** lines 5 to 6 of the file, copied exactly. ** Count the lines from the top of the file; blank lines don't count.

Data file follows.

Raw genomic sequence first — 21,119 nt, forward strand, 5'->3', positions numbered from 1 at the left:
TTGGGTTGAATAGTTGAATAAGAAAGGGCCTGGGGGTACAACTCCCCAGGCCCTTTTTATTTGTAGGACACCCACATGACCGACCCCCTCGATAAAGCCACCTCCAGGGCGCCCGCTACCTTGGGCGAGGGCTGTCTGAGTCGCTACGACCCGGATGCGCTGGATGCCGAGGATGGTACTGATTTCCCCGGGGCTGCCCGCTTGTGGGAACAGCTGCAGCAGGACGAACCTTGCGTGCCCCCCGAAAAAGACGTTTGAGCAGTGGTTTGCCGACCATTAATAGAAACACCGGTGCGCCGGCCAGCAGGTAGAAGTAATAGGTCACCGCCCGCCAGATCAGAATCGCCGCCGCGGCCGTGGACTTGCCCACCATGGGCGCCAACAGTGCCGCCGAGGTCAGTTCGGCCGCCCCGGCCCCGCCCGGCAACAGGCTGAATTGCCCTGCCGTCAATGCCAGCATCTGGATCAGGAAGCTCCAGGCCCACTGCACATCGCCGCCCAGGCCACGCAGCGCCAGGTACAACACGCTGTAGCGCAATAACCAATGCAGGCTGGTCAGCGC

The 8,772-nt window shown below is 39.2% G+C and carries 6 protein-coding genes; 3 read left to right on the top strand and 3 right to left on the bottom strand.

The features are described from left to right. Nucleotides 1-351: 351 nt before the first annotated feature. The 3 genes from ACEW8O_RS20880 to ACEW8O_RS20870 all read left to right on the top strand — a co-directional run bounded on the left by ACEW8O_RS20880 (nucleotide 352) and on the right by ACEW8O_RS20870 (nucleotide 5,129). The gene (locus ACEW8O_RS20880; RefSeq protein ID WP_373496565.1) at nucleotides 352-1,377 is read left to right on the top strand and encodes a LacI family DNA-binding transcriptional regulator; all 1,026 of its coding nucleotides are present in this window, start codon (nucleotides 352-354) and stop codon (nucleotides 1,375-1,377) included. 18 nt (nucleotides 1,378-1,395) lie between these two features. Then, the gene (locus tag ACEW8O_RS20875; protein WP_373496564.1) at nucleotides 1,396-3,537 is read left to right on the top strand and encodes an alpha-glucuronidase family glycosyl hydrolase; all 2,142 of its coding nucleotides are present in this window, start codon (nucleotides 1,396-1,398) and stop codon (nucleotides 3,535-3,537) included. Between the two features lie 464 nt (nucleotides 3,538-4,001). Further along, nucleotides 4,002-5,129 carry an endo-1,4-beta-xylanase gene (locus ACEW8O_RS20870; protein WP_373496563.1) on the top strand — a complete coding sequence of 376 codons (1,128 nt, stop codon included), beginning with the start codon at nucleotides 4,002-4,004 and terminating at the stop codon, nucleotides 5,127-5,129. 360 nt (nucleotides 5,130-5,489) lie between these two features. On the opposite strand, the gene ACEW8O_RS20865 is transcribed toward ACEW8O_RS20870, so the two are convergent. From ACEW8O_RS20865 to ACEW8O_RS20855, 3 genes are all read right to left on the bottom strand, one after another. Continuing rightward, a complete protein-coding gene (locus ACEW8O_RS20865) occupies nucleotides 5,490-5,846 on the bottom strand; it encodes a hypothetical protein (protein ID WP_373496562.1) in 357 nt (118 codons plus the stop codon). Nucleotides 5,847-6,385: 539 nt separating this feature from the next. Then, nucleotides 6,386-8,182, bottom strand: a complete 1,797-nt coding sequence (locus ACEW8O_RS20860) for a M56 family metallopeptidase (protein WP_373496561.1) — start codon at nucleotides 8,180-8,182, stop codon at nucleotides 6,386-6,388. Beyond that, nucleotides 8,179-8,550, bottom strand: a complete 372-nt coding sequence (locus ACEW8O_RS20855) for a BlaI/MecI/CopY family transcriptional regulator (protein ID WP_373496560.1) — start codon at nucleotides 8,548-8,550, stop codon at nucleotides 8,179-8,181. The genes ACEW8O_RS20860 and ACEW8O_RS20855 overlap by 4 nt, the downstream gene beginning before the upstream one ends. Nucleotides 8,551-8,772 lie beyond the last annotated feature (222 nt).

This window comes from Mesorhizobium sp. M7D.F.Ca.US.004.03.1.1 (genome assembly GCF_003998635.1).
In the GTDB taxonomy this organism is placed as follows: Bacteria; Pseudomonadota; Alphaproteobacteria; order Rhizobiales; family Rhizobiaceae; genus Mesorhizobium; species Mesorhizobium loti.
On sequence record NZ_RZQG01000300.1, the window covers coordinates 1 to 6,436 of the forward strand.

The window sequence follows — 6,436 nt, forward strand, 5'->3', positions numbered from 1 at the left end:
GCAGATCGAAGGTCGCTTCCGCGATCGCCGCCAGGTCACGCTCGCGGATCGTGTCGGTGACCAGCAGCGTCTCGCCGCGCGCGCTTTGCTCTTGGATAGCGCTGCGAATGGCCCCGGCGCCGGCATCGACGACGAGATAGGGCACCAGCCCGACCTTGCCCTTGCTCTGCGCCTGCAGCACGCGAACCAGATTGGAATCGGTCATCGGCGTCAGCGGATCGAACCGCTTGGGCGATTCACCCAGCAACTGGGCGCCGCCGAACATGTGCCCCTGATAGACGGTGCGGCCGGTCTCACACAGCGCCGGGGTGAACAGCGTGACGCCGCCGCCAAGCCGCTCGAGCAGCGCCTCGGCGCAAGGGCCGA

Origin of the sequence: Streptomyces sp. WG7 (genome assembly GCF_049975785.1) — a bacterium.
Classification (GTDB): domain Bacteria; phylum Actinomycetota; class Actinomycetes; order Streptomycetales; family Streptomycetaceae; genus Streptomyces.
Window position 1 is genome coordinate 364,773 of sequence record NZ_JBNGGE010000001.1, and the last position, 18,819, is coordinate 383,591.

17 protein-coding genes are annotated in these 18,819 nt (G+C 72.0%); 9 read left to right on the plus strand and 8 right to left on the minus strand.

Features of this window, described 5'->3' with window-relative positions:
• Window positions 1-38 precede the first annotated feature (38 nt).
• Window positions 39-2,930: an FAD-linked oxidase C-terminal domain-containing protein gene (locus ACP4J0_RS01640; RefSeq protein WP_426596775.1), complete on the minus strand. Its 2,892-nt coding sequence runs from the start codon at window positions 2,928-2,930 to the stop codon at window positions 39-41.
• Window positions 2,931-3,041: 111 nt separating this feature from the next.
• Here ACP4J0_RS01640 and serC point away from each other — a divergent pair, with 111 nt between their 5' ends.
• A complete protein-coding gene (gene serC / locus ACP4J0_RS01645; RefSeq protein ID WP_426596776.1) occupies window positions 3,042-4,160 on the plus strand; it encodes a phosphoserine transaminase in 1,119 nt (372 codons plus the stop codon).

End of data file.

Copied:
This window comes from Mesorhizobium sp. M7D.F.Ca.US.004.03.1.1 (genome assembly GCF_003998635.1).
In the GTDB taxonomy this organism is placed as follows: Bacteria; Pseudomonadota; Alphaproteobacteria; order Rhizobiales; family Rhizobiaceae; genus Mesorhizobium; species Mesorhizobium loti.